Request for Info: Static Thrust Measurement

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Victor Bravo

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Many folks on HBA have read about the trials and tribulations of my Kolb Firestar / HKS engine upgrade project. Today I had the new fuel system, oil system, and associated tomfoolery back together enough to make the first test run of the engine after the recent set of modifications.

As some of you may remember, my Kolb was accelerating on the ground and making what I thought were short takeoffs, but soon after takeoff something big was happening that limited the "cruise speed" to 45-50 MPH, which is 15 MPH slower than it "should" be going with this engine.

Many different opinions were solicited and considered as to the root cause of this. The prop pitch, the airflow into the prop, the oil cooler shoveling air up over the wing center section acting like a spoiler, the carburetors facing rearward instead of forward, etc. etc.

I decided to first fix the one thing that was almost guaranteed to be causing at least some of the problem, if not most of it... I moved the oil cooler and oil tank under the wing, which allowed me to create a "solid" unbroken wing center section cover. No upwards movement of air through the center section to spoil the airflow over the wing or into the propeller. So I did that first, assuming that this effort would notbe wasted.

Today was first engine run day (after the mods), and we were finally able to do a static thrust measurement. At 5850 RPM on the ground, the giant spring scale registered 250 pounds of thrust. The engine is nominally 58-60HP at its redline of 6200 RPM, which means I was making 94% of max RPM. This was with a 3 blade wide chord propeller, 65 inch diameter, with 11 degrees of pitch measured at the tip.

So the purpose of this post is to solicit data/opinion/experience from people who have experience with the Rotax 503, 532, and 582 engines and similar:

How does 250 pounds of thrust compare to what YOU got with your 503/532/582?

Does 250 pounds of thrust seem like a little, a lot, or average to oyu for what is "nominally" a 60HP class engine... somewhere between the 503 and 582?

How many pounds of thrust do YOU think is appropriate or acceptable for an ultralight and LSA style aircraft being set up for short takeoff performance?
 

lr27

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What's the prop rpm? The air really doesn't know what kind of engine you have. Stan Hall had an article about whether redrives are worth it in the August 1973 Sport Aviation. It's all computed, rather than tested, but he has a chart showing a 64.X 45 giving just over 250 lbs at 2,500 rpm, driven by 60 hp - a couple of percent for the redrive. i calculate that you have about 40 inches of pitch. So I'd say you're not TOO far off. Doing this on a phone, so I may not have caught every example of auto-misspell.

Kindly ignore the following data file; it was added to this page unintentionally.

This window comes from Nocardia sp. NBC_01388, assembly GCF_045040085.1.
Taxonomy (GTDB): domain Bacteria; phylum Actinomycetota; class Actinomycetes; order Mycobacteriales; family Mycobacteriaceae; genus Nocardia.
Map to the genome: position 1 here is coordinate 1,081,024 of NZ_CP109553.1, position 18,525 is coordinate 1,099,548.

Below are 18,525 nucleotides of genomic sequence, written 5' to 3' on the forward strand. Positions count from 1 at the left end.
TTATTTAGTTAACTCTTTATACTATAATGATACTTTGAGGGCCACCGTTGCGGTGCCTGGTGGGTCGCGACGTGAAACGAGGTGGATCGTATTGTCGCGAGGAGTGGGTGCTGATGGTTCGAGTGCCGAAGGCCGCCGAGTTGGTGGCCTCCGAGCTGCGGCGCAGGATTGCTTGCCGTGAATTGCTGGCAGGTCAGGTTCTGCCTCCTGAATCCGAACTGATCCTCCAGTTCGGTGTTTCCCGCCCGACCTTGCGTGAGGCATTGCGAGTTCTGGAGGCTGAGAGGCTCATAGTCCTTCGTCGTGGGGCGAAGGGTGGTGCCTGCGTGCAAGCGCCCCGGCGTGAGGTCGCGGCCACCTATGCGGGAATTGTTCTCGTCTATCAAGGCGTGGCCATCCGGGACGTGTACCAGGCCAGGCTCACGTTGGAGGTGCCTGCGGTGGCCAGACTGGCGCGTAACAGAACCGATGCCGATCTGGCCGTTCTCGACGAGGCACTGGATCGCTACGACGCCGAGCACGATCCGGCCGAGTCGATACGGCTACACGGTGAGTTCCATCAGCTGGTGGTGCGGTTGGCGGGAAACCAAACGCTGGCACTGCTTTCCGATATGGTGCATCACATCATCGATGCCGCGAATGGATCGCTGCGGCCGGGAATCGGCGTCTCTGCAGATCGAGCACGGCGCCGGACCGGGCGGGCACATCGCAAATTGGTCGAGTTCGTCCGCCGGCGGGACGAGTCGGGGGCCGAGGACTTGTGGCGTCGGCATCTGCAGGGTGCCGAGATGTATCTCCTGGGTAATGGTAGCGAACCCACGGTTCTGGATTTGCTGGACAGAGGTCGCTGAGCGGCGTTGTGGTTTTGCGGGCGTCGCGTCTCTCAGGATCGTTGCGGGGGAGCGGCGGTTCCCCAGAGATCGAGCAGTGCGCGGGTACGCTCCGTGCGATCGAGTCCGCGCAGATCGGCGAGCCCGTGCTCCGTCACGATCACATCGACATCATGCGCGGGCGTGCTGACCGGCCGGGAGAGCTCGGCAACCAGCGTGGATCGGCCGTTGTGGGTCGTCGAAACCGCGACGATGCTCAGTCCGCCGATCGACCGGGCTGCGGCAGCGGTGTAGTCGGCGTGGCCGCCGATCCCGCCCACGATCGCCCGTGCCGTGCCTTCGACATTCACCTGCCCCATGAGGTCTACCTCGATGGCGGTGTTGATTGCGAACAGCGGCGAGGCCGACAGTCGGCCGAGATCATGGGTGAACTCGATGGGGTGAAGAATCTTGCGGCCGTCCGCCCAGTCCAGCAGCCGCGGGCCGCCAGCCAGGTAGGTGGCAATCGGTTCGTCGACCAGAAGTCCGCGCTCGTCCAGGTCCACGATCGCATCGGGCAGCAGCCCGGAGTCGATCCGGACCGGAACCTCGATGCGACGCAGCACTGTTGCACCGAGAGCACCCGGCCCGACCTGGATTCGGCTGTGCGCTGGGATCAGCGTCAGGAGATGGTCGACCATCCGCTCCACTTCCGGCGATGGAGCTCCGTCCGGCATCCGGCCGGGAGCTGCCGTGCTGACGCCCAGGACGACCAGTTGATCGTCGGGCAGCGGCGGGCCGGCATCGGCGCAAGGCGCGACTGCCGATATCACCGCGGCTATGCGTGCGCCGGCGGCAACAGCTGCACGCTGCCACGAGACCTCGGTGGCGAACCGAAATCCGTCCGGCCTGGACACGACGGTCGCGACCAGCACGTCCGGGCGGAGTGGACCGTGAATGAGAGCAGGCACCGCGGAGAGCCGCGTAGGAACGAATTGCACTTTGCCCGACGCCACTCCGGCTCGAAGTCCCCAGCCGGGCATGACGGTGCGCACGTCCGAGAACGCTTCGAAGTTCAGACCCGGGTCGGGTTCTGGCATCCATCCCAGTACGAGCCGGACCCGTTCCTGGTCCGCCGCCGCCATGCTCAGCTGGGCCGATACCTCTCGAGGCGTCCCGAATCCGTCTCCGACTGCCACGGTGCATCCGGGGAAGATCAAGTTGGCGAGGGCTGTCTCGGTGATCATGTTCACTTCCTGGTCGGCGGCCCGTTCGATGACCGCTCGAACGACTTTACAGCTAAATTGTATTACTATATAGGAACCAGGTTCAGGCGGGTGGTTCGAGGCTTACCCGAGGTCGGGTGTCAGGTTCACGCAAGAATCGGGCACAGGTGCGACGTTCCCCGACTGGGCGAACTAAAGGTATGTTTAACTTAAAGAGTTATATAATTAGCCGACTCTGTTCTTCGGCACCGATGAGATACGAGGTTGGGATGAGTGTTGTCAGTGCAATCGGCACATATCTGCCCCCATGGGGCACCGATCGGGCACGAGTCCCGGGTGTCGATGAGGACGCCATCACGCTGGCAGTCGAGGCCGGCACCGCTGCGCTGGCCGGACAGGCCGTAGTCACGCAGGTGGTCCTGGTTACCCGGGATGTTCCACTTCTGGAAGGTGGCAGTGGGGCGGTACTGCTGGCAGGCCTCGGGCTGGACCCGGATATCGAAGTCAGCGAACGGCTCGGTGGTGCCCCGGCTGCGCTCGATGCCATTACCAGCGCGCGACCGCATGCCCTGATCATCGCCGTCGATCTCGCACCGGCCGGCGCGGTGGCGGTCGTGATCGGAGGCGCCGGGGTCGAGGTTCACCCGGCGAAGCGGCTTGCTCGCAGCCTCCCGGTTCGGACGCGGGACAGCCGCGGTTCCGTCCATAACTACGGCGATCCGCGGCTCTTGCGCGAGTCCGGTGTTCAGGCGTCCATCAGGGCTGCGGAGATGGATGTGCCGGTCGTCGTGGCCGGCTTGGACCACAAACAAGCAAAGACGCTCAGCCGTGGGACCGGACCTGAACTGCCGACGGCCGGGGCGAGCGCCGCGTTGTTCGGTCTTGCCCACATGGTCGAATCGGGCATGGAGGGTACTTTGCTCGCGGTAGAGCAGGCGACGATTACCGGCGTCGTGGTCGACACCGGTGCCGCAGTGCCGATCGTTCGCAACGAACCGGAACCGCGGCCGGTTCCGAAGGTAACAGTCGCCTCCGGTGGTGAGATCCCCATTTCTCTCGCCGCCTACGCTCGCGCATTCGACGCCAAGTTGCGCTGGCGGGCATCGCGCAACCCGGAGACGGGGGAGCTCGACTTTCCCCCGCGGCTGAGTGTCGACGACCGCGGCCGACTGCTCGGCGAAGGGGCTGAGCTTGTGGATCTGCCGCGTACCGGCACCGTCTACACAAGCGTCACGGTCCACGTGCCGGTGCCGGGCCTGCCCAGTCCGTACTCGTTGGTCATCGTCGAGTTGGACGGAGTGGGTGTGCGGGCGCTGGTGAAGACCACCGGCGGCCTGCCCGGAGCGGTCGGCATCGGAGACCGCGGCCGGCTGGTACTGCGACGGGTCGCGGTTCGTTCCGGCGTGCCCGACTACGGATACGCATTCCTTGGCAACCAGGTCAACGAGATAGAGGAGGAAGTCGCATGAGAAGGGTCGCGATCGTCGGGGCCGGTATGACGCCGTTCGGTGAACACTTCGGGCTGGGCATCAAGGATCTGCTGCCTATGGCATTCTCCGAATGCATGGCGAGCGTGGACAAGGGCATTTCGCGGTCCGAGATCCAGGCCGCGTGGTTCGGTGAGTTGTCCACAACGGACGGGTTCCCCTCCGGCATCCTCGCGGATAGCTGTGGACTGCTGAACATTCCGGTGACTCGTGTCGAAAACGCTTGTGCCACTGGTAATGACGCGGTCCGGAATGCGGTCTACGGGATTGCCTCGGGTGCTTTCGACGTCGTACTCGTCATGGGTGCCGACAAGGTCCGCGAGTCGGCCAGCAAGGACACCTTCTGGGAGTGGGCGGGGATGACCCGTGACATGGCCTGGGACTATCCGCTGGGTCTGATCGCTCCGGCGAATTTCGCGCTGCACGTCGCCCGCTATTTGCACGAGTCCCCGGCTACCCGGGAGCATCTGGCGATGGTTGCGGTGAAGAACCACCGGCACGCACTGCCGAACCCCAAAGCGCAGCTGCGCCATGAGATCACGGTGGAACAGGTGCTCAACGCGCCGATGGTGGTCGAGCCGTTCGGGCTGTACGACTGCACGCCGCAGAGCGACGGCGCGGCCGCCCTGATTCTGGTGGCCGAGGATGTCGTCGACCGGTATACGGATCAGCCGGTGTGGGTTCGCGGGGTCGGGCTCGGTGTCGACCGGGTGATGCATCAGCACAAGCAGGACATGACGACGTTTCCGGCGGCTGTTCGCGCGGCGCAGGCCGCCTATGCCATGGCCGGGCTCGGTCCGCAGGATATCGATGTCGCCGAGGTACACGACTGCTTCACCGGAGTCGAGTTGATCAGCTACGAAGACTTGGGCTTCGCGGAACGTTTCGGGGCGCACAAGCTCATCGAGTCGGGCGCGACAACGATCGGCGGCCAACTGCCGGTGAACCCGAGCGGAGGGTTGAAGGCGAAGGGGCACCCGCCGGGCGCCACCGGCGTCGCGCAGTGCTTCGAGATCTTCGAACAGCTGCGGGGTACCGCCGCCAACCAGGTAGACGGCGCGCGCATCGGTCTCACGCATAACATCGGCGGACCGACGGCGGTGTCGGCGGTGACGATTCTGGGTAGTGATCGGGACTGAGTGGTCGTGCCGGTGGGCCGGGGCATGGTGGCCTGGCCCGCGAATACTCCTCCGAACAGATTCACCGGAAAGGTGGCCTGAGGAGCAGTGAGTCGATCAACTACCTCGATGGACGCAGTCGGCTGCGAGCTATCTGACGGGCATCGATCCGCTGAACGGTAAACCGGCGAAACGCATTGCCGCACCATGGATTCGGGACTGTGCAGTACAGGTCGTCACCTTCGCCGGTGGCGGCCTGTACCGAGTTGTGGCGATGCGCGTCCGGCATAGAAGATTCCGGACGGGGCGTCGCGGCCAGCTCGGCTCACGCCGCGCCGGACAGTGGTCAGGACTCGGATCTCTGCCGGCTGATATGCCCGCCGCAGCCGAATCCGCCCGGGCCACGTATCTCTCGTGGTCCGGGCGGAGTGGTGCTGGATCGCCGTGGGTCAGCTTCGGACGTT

lr27

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It makes a difference just what prop you're using, so the previous is just a ballpark figure for what your engine is putting out. There was a thread on here someplace about substituting a rectangular "club" prop to act as a crude dyno.
 

Turd Ferguson

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Upper midwest in a house
Based on what people are measuring on youtube videos, that 250 number sounds good.

I also agree with what MRS is saying, if the RPM increases and the engine comes off the power band, the decrease in power is like putting on the brakes.
 

Wanttaja

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I'd love to see examples of static thrust measurements, including the engine and propeller types.

We've got a guy in the Fly Baby community trying a VW engine with redrive. The symptoms he's reporting sounds like he's not getting enough thrust. We've recommended a static test, but need examples of static tests of "standard" engines and propeller to compare it to.

Ron Wanttaja
 

henryk

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Location
krakow,poland
-now we start measuremants with conterrotatig propellers=2x 1.7 m ,3-blade...

-engine G13 (circa 70 HP at 5000 RPM)=

=one propeller +2:1 gear =180 kG thrust (390 lbs)

=two propellers +3:1+1 gear (differetial)=220 kG (480 lbs)

(the smoke allmost strite,good focused,silent stream but powerfull=no possibility to stay 5m after propellers !)
 

lr27

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3,822
Ron:

The prop that gives you the most static thrust may not be the one that gives you the most thrust at 40 or 60 mph, though I wouldn't bet against it unless it was a really big one with relatively flat pitch.

According to Great Planes:
http://www.greatplainsas.com/screddr.html

http://www.zenith.aero/video/701-static-thrust-test Yes, you can see the spring scale later in the video.

---------------
VB:

I don't know the company, but I wouldn't be completely amazed if Arplast had a chart showing thrust at different rpm's, power, and pitch. Or I could be COMPLETELY wrong, since I haven't dug up such a chart in the past.
 

Wanttaja

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Sep 15, 2013
Messages
1,479
Location
Seattle, WA
Keep 'em coming...
Engine
PSRU​
Propeller​
RPM​
Nominal HP​
Static Thrust (lbs)​
Source​
HKS
3.47:1​
3-blade, 65"​
5850​
60​
250​
HBA Posting​
Suzuki G13
2:1​
3-blade, 66"​
5000​
70​
390​
HBA Posting​
Great Planes VW 2180 cc
1.6:1​
72x40​
100​
350​
HBA Posting​
Great Planes VW 2180 cc
2.0:1​
84x56​
100​
450​
Great Plains Web Site​



Ron Wanttaja
 

lr27

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Nov 3, 2007
Messages
3,822
If it was my airplane, I might try to recreated the prop, more or less, in Javaprop and see what it said. A bit fiddly, but unless you can find some results with similar horsepower and a very similar prop, it might be a little more accurate.

http://www.mh-aerotools.de/airfoils/javaprop.htm
 
Last edited:

Wanttaja

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Sep 15, 2013
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Location
Seattle, WA